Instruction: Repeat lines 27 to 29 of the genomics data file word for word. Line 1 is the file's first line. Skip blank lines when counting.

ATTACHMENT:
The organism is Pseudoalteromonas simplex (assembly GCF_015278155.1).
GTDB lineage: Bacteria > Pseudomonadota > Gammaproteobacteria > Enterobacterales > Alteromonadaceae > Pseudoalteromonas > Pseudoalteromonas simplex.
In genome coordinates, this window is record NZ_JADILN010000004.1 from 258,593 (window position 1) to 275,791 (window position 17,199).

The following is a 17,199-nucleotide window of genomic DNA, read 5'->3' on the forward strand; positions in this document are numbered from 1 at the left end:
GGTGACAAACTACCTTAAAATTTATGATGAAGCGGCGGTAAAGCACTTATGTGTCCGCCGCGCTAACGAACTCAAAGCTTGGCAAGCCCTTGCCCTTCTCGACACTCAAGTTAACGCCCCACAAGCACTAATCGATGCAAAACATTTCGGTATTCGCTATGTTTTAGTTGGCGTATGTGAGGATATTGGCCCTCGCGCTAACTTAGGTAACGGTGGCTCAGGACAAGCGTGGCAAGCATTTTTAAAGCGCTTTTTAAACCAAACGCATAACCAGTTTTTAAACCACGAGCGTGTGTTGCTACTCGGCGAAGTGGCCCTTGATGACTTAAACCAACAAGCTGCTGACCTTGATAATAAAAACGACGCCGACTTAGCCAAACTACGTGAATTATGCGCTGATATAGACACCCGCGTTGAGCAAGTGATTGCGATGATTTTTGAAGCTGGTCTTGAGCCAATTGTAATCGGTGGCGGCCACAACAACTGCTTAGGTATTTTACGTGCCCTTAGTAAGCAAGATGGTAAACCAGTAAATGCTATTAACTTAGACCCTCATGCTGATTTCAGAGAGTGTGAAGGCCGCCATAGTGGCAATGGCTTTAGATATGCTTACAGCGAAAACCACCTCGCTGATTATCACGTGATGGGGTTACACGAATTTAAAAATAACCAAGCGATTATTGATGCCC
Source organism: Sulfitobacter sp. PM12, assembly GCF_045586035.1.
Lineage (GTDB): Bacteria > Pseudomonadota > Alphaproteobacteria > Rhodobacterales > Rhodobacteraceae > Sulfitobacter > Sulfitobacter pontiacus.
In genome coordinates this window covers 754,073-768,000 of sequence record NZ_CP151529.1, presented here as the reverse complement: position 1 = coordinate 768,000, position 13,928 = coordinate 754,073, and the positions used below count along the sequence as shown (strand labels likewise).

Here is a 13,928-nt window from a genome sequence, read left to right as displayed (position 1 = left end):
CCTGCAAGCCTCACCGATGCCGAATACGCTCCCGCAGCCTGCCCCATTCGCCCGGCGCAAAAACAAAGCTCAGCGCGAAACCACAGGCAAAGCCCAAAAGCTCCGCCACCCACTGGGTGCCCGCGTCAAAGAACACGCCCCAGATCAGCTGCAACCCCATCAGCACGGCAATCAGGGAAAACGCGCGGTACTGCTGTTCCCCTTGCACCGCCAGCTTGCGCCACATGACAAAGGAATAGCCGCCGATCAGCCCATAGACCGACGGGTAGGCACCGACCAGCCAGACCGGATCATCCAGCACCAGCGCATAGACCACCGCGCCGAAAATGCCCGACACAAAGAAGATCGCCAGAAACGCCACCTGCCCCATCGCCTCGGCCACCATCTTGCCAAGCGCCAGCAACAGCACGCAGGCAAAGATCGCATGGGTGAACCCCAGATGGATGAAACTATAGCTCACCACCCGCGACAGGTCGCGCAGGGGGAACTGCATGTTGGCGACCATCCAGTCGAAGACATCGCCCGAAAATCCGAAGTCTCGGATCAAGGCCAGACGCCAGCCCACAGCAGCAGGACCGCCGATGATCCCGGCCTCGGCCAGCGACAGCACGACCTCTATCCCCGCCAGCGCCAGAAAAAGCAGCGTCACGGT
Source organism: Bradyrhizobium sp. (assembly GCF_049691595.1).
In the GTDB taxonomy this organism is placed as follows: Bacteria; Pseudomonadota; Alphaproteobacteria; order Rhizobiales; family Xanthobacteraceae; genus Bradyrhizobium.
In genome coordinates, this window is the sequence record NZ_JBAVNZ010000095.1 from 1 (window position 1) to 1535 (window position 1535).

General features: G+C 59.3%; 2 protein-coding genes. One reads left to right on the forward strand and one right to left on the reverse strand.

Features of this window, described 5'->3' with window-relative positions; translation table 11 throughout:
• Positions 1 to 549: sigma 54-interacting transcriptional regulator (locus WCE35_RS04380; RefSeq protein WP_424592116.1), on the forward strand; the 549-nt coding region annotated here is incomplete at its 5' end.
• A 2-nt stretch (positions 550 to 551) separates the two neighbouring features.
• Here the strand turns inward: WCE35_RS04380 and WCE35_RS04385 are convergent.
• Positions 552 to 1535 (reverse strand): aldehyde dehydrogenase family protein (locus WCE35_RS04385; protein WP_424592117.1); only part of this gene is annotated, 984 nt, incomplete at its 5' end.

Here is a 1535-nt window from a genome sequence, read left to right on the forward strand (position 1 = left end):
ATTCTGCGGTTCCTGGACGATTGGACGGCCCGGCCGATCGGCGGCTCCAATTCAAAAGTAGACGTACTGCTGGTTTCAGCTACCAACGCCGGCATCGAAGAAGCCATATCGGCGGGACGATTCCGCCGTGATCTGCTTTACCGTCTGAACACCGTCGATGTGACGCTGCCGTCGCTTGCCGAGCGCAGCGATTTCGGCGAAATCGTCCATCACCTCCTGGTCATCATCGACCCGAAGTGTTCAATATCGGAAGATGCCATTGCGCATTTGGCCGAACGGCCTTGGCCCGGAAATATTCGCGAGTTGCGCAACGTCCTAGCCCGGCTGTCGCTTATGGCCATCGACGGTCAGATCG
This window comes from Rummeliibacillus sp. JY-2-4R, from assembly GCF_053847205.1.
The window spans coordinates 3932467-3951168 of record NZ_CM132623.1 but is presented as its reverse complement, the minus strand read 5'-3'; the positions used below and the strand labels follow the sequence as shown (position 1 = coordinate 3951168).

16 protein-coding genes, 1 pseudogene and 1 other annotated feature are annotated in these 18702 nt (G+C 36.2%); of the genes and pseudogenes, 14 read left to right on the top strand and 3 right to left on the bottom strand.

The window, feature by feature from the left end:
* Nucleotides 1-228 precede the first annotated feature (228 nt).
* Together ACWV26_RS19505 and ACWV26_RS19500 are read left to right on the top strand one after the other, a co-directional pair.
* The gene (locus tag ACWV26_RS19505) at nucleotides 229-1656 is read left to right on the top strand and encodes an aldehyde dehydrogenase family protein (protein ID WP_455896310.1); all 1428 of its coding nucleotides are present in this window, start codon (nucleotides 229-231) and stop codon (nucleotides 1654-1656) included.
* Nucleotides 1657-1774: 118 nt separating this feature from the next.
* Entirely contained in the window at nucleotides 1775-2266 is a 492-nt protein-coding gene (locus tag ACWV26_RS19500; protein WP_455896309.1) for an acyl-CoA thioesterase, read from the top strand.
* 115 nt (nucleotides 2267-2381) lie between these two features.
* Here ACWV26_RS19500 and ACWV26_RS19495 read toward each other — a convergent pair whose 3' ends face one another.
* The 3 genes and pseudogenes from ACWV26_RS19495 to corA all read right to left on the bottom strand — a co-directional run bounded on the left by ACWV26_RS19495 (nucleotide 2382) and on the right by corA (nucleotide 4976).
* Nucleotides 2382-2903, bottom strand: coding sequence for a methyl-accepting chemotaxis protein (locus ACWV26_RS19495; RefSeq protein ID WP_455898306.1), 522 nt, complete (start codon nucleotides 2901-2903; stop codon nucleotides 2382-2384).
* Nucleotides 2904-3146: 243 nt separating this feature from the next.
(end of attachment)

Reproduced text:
* Together ACWV26_RS19505 and ACWV26_RS19500 are read left to right on the top strand one after the other, a co-directional pair.
* The gene (locus tag ACWV26_RS19505) at nucleotides 229-1656 is read left to right on the top strand and encodes an aldehyde dehydrogenase family protein (protein ID WP_455896310.1); all 1428 of its coding nucleotides are present in this window, start codon (nucleotides 229-231) and stop codon (nucleotides 1654-1656) included.
* Nucleotides 1657-1774: 118 nt separating this feature from the next.